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      Grok Parser Stage

      The Grok parser stage uses Java Grok and Grok patterns (a specific kind of regex matching) to parse log files and similar text files that have line-oriented, semi-structured data. Parsing a text file with the Grok parser lets you give more structure to semi-structured data and extract more information.

      Whether the Grok stage parses a file

      Before a Grok parser stage parses a file, the file must meet criteria regarding the media type and file name.

      Media type

      The Grok parser stage parses files that have media types that match either the default media types or media types that you specify.

      Select or unselect Use default media types for this parser stage:

      • Selected – The Grok parser stage parses files that have one of the default media types (text/plain or text/x-log), as well as files that have media types that you specify under Media Types for this Parser Stage.

      • Unselected – The Grok parser stage only parses files that have one of the media types that you specify under Media Types for this Parser Stage.

      File name

      Optionally, you can specify a file name or file name pattern that a file must match for the Grok parser stage to parse the file.

      Field Description

      Pattern Type

      glob – Use bash shell wildcards. Examples include z.txt, *.md, and /a/*/b/f.txt.

      regex – Use Java regular expressions (PCRE; Perl-compatible regular expressions). Examples include z.txt$, .*\.txt$, and ^/a/[^\/]*/b/f.txt$.

      File Name or Pattern

      Name of the file or a pattern for the file name. The parser parses matching files.

      Grok patterns

      Grok patterns are regular expressions written in the language of the Oniguruma regular expression library, which has this syntax.

      You configure a Grok parsing stage to use predefined Grok patterns (about 300 patterns are available) and/or Grok pattern definitions that you write yourself.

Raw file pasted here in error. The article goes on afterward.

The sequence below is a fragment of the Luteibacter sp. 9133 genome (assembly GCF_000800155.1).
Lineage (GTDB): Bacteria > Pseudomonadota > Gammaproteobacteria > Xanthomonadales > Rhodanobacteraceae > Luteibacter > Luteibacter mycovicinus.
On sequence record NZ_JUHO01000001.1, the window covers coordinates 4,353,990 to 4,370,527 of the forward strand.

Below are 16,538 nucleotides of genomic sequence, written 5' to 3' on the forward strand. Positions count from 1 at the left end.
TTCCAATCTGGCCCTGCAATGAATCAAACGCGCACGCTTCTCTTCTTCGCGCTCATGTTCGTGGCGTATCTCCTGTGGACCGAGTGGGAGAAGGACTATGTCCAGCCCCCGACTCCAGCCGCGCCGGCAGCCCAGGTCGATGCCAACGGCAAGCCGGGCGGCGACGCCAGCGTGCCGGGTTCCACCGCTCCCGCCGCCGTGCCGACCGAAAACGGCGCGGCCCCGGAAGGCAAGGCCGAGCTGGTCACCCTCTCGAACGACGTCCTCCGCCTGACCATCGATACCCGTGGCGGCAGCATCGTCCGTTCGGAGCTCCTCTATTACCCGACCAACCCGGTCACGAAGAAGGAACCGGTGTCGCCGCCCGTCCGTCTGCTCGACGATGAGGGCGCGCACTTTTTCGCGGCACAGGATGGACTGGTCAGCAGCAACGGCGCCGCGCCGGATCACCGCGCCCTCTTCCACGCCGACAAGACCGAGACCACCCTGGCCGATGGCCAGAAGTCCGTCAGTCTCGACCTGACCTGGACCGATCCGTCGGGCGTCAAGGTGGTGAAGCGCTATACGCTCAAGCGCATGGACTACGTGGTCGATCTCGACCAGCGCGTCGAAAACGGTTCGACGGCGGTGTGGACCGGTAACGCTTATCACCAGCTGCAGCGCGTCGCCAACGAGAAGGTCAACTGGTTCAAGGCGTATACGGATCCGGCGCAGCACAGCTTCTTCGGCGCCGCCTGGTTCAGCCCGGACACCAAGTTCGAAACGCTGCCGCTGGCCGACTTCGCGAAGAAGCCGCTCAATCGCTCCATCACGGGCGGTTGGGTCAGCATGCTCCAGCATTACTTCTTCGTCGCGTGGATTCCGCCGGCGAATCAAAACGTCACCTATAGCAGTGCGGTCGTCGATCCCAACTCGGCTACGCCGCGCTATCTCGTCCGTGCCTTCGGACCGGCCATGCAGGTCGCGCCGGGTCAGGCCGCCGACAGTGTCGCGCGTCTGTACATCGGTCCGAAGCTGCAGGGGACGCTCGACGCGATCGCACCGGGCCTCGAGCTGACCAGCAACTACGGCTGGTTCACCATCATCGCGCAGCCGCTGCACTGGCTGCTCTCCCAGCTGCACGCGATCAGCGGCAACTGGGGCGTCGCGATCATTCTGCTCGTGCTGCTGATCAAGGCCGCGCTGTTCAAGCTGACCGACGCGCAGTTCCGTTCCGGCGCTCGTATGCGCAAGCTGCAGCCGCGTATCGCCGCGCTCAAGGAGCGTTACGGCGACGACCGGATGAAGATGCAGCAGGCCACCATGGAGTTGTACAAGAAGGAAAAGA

• Use predefined patterns – Under the Grok Pattern part of the Grok parser stage configuration, specify a single top-level Grok pattern by name, for example, REDISLOG.

      • Write your own Grok pattern definition(s) (optional) – Write one or more Grok pattern definitions, and then enter them in the Grok Definition part of the Grok parser stage configuration.

      Parsing rules

      These are rules that affect the results of parsing:

      • Precedence in the event of identical names – If the name of a custom Grok pattern definition that you provide is identical to the name of a predefined pattern definition, then your definition is used.

      • Invalid patterns – If a pattern is not syntactically valid, then the full text of the row being parsed is treated as a single field.

      • Pattern does not match any data – If a pattern does not match any data, then the full text of the row being parsed is treated as a single field.

      • Line by line – Parsing is line by line. If data has a multiline structure, the parser does not capture the relationship between lines.

      When entering configuration values in the UI, use unescaped characters, such as \t for the tab character. When entering configuration values in the API, use escaped characters, such as \\t for the tab character.

      Loading configuration schema...